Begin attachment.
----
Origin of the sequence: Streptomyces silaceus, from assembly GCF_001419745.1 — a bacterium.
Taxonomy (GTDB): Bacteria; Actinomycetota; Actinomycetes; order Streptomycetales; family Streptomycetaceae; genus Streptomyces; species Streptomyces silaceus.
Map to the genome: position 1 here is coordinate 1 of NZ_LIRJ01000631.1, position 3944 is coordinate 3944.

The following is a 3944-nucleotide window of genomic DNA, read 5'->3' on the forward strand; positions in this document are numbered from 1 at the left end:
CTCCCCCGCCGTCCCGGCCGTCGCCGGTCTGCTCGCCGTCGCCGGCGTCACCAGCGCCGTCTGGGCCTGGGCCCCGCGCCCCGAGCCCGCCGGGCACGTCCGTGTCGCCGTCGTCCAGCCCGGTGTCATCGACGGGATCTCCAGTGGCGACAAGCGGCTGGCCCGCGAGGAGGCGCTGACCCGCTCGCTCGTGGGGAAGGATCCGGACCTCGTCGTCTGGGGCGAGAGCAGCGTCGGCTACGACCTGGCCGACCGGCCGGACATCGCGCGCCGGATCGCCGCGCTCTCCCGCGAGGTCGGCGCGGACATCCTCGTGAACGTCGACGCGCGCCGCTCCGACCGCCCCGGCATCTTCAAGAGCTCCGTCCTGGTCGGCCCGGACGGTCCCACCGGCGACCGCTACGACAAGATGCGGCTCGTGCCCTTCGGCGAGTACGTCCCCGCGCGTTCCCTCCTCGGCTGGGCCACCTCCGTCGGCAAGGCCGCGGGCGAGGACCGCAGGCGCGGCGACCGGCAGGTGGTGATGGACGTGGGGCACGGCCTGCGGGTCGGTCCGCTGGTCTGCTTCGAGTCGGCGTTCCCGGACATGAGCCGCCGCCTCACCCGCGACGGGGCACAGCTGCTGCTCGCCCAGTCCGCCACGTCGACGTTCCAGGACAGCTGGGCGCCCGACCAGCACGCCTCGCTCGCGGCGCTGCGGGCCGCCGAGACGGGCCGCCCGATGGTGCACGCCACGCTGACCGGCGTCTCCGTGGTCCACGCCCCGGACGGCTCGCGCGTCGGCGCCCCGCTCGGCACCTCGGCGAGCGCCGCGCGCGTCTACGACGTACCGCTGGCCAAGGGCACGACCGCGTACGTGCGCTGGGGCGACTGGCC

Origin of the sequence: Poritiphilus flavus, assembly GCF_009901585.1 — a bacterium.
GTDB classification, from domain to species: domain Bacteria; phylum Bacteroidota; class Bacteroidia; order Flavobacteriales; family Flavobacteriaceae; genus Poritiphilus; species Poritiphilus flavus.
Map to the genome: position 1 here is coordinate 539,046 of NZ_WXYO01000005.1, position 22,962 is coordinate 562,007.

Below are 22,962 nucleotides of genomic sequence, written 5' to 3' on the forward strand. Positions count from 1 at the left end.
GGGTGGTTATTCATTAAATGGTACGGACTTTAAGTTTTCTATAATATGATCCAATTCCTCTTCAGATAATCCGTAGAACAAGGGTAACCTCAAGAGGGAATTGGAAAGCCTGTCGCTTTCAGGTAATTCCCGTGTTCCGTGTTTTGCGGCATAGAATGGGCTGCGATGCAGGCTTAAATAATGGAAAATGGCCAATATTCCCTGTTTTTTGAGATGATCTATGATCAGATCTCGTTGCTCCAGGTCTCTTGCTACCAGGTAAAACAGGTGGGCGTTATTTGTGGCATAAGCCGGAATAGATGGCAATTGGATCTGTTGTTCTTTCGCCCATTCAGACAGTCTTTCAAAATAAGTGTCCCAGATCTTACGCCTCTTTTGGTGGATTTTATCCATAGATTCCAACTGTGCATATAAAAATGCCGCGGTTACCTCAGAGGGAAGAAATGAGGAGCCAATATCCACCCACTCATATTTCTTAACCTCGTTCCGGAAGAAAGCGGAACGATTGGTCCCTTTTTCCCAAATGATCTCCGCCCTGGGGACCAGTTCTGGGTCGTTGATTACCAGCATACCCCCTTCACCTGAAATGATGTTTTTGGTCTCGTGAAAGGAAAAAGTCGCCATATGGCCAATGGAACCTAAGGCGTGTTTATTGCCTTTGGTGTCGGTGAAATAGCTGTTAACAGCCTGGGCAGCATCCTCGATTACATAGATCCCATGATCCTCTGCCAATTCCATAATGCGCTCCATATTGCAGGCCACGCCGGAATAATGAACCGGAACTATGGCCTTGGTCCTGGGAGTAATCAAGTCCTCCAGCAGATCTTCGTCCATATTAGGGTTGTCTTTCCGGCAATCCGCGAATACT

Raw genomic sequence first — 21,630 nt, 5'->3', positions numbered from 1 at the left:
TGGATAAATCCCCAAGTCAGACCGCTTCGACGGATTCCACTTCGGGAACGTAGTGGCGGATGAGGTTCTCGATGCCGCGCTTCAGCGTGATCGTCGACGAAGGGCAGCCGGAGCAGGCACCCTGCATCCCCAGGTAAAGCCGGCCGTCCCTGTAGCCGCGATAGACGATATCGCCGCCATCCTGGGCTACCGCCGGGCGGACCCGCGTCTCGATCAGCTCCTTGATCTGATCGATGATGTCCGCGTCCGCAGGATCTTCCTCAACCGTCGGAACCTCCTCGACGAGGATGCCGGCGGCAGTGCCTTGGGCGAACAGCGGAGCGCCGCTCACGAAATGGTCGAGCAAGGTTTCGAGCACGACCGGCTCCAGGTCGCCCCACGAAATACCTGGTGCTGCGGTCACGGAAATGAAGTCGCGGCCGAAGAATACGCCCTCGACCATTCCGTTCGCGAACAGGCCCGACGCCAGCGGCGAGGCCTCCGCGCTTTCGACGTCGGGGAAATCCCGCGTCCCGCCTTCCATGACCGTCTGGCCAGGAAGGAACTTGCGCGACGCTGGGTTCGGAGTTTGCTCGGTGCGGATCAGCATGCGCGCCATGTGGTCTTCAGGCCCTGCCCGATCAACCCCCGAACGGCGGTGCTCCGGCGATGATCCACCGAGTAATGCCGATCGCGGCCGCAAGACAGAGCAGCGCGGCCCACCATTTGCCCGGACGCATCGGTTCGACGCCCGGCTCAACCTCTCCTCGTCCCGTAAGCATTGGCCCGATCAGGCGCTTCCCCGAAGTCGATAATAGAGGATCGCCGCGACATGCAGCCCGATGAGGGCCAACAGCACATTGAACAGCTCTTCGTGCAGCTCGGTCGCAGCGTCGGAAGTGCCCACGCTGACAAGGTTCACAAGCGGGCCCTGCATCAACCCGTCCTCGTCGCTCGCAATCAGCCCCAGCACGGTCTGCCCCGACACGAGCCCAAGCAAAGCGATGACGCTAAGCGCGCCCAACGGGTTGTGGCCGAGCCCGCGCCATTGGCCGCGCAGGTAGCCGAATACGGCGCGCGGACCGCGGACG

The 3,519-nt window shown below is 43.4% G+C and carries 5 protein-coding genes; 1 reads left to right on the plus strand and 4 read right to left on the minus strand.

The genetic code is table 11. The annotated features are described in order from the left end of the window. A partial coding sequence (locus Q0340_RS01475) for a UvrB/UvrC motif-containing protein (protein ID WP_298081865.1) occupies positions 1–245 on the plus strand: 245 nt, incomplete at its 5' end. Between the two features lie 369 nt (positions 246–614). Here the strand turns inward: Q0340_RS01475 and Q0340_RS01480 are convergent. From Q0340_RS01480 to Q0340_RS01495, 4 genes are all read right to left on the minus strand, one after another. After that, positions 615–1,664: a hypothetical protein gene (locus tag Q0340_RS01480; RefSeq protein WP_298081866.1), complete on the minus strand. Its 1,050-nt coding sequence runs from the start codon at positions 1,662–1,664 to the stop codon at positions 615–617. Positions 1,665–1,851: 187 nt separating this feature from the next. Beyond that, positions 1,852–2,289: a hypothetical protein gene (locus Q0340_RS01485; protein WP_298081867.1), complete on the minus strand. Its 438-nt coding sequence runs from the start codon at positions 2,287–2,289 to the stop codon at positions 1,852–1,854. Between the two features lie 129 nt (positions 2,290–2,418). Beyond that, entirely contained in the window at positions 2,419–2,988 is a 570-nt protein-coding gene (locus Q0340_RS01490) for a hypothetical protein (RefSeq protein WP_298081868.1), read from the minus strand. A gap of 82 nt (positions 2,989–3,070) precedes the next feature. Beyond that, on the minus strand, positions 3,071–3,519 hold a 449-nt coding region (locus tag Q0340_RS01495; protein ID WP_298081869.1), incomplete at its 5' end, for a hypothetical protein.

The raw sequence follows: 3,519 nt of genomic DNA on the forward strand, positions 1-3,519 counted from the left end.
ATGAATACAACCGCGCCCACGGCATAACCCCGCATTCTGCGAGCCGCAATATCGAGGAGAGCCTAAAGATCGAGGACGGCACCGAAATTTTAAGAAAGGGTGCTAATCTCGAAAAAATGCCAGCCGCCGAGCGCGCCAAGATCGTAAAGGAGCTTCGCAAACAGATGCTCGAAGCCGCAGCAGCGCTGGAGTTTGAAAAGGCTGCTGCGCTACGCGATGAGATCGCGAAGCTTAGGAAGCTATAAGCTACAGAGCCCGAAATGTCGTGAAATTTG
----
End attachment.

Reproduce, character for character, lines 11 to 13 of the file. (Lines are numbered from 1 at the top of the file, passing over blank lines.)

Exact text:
Raw genomic sequence first — 21,630 nt, 5'->3', positions numbered from 1 at the left:
TGGATAAATCCCCAAGTCAGACCGCTTCGACGGATTCCACTTCGGGAACGTAGTGGCGGATGAGGTTCTCGATGCCGCGCTTCAGCGTGATCGTCGACGAAGGGCAGCCGGAGCAGGCACCCTGCATCCCCAGGTAAAGCCGGCCGTCCCTGTAGCCGCGATAGACGATATCGCCGCCATCCTGGGCTACCGCCGGGCGGACCCGCGTCTCGATCAGCTCCTTGATCTGATCGATGATGTCCGCGTCCGCAGGATCTTCCTCAACCGTCGGAACCTCCTCGACGAGGATGCCGGCGGCAGTGCCTTGGGCGAACAGCGGAGCGCCGCTCACGAAATGGTCGAGCAAGGTTTCGAGCACGACCGGCTCCAGGTCGCCCCACGAAATACCTGGTGCTGCGGTCACGGAAATGAAGTCGCGGCCGAAGAATACGCCCTCGACCATTCCGTTCGCGAACAGGCCCGACGCCAGCGGCGAGGCCTCCGCGCTTTCGACGTCGGGGAAATCCCGCGTCCCGCCTTCCATGACCGTCTGGCCAGGAAGGAACTTGCGCGACGCTGGGTTCGGAGTTTGCTCGGTGCGGATCAGCATGCGCGCCATGTGGTCTTCAGGCCCTGCCCGATCAACCCCCGAACGGCGGTGCTCCGGCGATGATCCACCGAGTAATGCCGATCGCGGCCGCAAGACAGAGCAGCGCGGCCCACCATTTGCCCGGACGCATCGGTTCGACGCCCGGCTCAACCTCTCCTCGTCCCGTAAGCATTGGCCCGATCAGGCGCTTCCCCGAAGTCGATAATAGAGGATCGCCGCGACATGCAGCCCGATGAGGGCCAACAGCACATTGAACAGCTCTTCGTGCAGCTCGGTCGCAGCGTCGGAAGTGCCCACGCTGACAAGGTTCACAAGCGGGCCCTGCATCAACCCGTCCTCGTCGCTCGCAATCAGCCCCAGCACGGTCTGCCCCGACACGAGCCCAAGCAAAGCGATGACGCTAAGCGCGCCCAACGGGTTGTGGCCGAGCCCGCGCCATTGGCCGCGCAGGTAGCCGAATACGGCGCGCGGACCGCGGACG

The 3,519-nt window shown below is 43.4% G+C and carries 5 protein-coding genes; 1 reads left to right on the plus strand and 4 read right to left on the minus strand.